Last month, federal judge Lewis Kaplan ordered that disgraced crypto-bro billionaire Sam Bankman-Fried, former FTX CEO and second largest donor to the Democrat party after George Soros, should be jailed for witness tampering, after leaking to the press writings of his former girlfriend and Alameda CEO, Caroline Ellison.
But even from jail, SBF continues to litigate his case in the press, this time leaking a trove of his own unsent tweets, as well as other documents and writings compiled while he was under house arrest.
Bankman-Fried sent the personal writings and documents to cryptocurrency industry influencer Tiffany Fong, who leaked them to the press.
In the material, he expressed worries about potentially ‘becoming one of the most despised figures’ globally, while blaming Ellison and others, and evading any responsibility for the disappearance of as much as $8 billion from clients.
New York Post reported:
“’She continually avoided talking about risk management — dodging my suggestions — until it was too late’, Bankman-Fried wrote in a document called ‘Alameda’s Failure to Hedge’. ‘Every time that I reached out with suggestions, it just made her feel worse. I’m sure that being exes didn’t help’, he added.”
His relationship with Ellison, will be under the microscope in his trial, and worse – Ellison has already flipped, and is expected to be a key witness against him.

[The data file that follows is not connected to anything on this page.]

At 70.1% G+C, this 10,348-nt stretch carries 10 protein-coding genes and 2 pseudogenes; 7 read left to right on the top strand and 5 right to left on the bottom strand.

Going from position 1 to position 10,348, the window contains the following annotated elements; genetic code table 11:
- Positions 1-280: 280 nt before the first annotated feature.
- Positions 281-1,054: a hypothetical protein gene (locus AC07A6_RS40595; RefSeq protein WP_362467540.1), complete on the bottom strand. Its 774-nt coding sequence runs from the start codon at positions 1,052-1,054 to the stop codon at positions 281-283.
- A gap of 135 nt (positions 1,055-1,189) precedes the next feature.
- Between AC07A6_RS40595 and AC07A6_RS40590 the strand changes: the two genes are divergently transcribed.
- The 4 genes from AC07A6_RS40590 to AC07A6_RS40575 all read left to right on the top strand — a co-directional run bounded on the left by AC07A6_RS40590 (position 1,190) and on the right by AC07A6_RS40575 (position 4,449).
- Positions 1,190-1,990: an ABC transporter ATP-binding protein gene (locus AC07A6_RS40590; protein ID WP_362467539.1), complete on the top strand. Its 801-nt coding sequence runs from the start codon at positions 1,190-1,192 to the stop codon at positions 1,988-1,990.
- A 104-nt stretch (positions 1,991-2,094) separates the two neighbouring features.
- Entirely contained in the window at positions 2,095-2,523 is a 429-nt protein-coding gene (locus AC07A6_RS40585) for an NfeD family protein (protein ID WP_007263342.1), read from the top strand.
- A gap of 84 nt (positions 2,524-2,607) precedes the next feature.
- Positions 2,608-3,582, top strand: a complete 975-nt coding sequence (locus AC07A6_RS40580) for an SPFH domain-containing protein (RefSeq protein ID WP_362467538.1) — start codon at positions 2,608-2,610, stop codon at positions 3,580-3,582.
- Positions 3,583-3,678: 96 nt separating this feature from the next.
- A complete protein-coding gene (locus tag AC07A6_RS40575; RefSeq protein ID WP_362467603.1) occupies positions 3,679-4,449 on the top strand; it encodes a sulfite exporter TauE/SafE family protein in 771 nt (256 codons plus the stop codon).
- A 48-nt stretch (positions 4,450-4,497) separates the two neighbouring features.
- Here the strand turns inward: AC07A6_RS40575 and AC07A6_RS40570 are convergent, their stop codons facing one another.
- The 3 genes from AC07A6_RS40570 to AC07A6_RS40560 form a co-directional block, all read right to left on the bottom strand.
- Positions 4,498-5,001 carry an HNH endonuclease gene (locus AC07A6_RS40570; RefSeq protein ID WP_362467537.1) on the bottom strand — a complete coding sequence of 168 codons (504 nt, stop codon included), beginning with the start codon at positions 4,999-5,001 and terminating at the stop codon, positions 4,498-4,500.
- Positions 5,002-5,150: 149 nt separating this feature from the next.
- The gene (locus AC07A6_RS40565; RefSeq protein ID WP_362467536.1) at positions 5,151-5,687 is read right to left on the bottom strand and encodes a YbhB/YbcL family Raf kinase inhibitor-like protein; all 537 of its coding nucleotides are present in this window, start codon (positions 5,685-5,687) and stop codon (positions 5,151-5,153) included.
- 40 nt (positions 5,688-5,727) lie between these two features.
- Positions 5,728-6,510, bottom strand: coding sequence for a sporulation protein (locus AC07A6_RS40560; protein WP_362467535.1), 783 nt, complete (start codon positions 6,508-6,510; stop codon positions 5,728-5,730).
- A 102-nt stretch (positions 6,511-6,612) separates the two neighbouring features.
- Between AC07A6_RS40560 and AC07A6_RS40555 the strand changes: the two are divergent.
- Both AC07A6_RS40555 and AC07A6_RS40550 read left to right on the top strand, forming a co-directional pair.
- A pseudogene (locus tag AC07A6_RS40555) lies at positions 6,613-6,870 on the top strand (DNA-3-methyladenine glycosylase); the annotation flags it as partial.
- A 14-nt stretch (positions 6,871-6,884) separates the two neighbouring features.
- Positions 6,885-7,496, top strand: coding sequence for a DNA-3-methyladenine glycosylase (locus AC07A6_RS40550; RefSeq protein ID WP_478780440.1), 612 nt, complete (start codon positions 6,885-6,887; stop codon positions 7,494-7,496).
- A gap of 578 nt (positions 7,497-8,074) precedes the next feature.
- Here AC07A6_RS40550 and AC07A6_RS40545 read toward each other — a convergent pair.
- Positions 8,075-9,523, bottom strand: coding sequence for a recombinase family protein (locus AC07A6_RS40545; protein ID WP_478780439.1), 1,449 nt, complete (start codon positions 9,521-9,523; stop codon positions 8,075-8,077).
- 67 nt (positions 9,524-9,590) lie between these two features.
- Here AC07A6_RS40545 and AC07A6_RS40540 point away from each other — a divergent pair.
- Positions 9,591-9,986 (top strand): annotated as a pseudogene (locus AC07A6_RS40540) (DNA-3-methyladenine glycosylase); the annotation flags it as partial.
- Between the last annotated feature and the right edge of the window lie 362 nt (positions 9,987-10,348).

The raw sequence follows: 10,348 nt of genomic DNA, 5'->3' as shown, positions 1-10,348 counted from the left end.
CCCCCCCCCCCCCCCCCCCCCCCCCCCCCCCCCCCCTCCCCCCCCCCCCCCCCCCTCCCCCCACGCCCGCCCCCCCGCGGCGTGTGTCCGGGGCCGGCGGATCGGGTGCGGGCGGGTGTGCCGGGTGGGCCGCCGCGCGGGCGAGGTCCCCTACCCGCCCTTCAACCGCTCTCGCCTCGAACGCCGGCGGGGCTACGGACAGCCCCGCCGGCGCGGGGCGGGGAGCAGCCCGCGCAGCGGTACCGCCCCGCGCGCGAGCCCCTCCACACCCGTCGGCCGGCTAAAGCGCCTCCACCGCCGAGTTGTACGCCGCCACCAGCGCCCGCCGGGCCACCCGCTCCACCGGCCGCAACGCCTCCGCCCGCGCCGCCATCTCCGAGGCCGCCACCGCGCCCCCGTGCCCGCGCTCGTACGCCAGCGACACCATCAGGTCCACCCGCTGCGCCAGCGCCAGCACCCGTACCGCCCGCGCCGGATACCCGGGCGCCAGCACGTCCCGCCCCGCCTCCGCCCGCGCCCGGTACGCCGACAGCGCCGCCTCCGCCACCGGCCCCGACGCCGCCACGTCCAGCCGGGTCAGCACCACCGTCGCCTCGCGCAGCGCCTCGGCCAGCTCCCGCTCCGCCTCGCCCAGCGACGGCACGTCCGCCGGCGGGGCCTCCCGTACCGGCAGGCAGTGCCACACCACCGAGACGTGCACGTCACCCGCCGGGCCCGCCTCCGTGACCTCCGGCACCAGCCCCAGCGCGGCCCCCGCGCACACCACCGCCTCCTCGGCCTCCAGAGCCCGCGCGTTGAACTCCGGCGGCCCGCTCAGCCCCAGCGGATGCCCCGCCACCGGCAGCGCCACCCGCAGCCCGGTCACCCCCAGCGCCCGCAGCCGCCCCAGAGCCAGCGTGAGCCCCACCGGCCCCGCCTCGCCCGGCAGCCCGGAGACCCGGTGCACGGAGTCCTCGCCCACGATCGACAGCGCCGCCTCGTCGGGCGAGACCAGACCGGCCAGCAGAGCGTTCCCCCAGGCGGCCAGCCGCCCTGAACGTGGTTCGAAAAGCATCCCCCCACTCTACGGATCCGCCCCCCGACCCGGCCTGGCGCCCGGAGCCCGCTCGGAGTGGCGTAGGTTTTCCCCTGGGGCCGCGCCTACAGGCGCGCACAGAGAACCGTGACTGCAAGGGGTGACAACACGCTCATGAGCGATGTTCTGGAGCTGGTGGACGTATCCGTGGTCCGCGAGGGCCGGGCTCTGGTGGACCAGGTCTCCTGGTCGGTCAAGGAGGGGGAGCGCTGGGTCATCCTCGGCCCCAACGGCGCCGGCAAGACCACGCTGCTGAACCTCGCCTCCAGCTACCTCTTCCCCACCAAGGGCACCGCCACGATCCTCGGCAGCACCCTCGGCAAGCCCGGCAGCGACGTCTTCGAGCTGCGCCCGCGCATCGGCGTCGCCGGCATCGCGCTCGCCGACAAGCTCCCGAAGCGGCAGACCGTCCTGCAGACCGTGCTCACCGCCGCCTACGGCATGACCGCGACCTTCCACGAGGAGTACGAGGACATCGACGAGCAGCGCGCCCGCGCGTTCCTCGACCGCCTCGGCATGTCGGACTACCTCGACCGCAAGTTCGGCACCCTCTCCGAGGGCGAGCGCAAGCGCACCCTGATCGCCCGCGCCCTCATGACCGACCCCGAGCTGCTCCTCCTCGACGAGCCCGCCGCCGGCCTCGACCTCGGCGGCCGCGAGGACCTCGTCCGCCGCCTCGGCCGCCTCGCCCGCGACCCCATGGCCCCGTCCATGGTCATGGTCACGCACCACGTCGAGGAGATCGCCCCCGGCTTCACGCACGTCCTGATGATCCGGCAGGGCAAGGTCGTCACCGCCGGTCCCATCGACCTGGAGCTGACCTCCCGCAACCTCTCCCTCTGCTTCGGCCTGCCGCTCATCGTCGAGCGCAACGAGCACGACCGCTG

SBF writes about Ellison, referring to her as ‘wicked smart’, but says he became increasingly frustrated with her refusal to follow his directive that she hedge Alameda’s risky trades.
“If Alameda had hedged, it would have remained solvent and prevented the entire unhappy story”, he said.
[…] The feds allege that Bankman-Fried used FTX customer funds to cover risky bets at Alameda and to bankroll his lavish lifestyle, which included hobnobbing with celebrities and politicians and snapping up beachfront property in the Bahamas, where his crypto exchange was headquartered.”
Meanwhile, the prosecution and SBF’s defense submitted their proposed jury questions (Voir dire) to the court, showing drastically different standards for selection.
Coin Telegraph reported:
“The United States government responded to questions the defense has suggested posing to potential jurors during their selection for the case against former FTX CEO Sam Bankman-Fried. He faces seven charges of fraud and money laundering in connection with the collapse of the cryptocurrency exchange that could land him in prison for decades.”
U.S. Attorney Damian Williams:
“The defendant’s proposed voir dire contains numerous unnecessary and time-consuming questions, often soliciting open-ended discussion, as well as questions that are repetitive, prejudicial, and argumentative.”
“Specifically, Williams objects to the questions in sections concerning pretrial publicity, the effective altruism philosophical movement, political donations and lobbying, and attention-deficit/hyperactivity disorder (ADHD).
The pretrial publicity section has a shaky legal foundation, while questions about effective altruism “are a thinly veiled attempt to advance a defense narrative.”
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